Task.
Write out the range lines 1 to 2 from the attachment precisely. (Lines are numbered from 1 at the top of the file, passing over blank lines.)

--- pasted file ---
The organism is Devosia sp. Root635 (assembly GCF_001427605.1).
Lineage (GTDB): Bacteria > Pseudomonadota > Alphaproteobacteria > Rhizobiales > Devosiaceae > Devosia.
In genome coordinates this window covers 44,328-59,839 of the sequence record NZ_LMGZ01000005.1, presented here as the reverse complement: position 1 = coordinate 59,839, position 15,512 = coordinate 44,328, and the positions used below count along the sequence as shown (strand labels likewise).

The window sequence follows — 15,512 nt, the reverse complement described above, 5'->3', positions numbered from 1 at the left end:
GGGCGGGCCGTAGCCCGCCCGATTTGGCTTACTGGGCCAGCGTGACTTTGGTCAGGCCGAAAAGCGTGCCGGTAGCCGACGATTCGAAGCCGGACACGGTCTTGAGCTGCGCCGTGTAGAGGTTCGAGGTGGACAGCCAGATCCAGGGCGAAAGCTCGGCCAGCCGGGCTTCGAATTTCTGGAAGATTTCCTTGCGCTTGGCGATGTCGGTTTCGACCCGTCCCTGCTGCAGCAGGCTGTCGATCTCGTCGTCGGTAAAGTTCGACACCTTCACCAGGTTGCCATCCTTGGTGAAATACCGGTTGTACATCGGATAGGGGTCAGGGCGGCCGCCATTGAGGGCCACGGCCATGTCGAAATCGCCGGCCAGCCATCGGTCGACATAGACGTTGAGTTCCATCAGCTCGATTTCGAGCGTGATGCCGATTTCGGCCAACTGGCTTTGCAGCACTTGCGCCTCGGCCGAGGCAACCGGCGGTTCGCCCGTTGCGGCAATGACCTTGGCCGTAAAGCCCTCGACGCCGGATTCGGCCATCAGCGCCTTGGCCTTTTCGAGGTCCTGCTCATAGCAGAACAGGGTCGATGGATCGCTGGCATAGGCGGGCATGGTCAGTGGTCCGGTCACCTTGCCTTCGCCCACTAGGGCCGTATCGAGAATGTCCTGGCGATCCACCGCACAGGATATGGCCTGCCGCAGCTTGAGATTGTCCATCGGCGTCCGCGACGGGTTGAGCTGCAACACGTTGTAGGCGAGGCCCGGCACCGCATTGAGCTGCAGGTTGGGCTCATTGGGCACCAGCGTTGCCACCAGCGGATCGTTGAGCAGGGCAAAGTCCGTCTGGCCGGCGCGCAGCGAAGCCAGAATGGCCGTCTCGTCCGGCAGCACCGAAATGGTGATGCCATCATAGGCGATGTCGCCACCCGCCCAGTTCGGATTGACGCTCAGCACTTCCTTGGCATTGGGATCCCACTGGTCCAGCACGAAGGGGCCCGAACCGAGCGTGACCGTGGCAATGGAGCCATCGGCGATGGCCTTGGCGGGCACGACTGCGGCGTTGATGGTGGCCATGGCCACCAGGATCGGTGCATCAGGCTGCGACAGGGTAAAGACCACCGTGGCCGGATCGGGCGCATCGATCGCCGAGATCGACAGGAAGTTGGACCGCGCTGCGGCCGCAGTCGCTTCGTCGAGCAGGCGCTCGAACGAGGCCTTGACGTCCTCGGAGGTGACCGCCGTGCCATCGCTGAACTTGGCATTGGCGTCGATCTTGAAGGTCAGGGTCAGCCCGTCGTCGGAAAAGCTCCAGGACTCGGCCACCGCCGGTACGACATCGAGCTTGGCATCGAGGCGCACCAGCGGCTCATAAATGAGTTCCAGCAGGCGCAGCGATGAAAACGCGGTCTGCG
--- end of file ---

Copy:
The organism is Devosia sp. Root635 (assembly GCF_001427605.1).
Lineage (GTDB): Bacteria > Pseudomonadota > Alphaproteobacteria > Rhizobiales > Devosiaceae > Devosia.